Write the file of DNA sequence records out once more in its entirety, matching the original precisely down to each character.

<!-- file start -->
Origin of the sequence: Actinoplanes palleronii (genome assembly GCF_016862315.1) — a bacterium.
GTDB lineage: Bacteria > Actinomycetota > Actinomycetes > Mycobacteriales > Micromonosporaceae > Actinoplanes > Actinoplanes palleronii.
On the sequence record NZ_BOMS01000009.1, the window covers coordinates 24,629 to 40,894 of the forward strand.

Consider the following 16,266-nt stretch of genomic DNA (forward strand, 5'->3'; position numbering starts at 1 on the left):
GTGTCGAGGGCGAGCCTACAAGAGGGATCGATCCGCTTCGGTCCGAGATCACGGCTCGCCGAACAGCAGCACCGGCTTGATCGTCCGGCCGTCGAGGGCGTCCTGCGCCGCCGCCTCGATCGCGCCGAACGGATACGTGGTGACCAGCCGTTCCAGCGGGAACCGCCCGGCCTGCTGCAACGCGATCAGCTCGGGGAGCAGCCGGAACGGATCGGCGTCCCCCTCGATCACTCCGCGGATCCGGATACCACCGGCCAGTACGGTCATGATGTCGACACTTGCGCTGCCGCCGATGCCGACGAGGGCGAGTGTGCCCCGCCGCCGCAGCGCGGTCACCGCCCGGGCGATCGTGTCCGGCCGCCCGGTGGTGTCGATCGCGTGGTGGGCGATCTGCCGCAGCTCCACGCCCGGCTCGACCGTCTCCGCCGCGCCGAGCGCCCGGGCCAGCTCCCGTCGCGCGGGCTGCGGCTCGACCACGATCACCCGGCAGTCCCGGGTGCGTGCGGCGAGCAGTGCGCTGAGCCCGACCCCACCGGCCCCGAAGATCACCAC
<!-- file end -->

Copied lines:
Origin of the sequence: Actinoplanes palleronii (genome assembly GCF_016862315.1) — a bacterium.
GTDB lineage: Bacteria > Actinomycetota > Actinomycetes > Mycobacteriales > Micromonosporaceae > Actinoplanes > Actinoplanes palleronii.
On the sequence record NZ_BOMS01000009.1, the window covers coordinates 24,629 to 40,894 of the forward strand.

Consider the following 16,266-nt stretch of genomic DNA (forward strand, 5'->3'; position numbering starts at 1 on the left):
GTGTCGAGGGCGAGCCTACAAGAGGGATCGATCCGCTTCGGTCCGAGATCACGGCTCGCCGAACAGCAGCACCGGCTTGATCGTCCGGCCGTCGAGGGCGTCCTGCGCCGCCGCCTCGATCGCGCCGAACGGATACGTGGTGACCAGCCGTTCCAGCGGGAACCGCCCGGCCTGCTGCAACGCGATCAGCTCGGGGAGCAGCCGGAACGGATCGGCGTCCCCCTCGATCACTCCGCGGATCCGGATACCACCGGCCAGTACGGTCATGATGTCGACACTTGCGCTGCCGCCGATGCCGACGAGGGCGAGTGTGCCCCGCCGCCGCAGCGCGGTCACCGCCCGGGCGATCGTGTCCGGCCGCCCGGTGGTGTCGATCGCGTGGTGGGCGATCTGCCGCAGCTCCACGCCCGGCTCGACCGTCTCCGCCGCGCCGAGCGCCCGGGCCAGCTCCCGTCGCGCGGGCTGCGGCTCGACCACGATCACCCGGCAGTCCCGGGTGCGTGCGGCGAGCAGTGCGCTGAGCCCGACCCCACCGGCCCCGAAGATCACCAC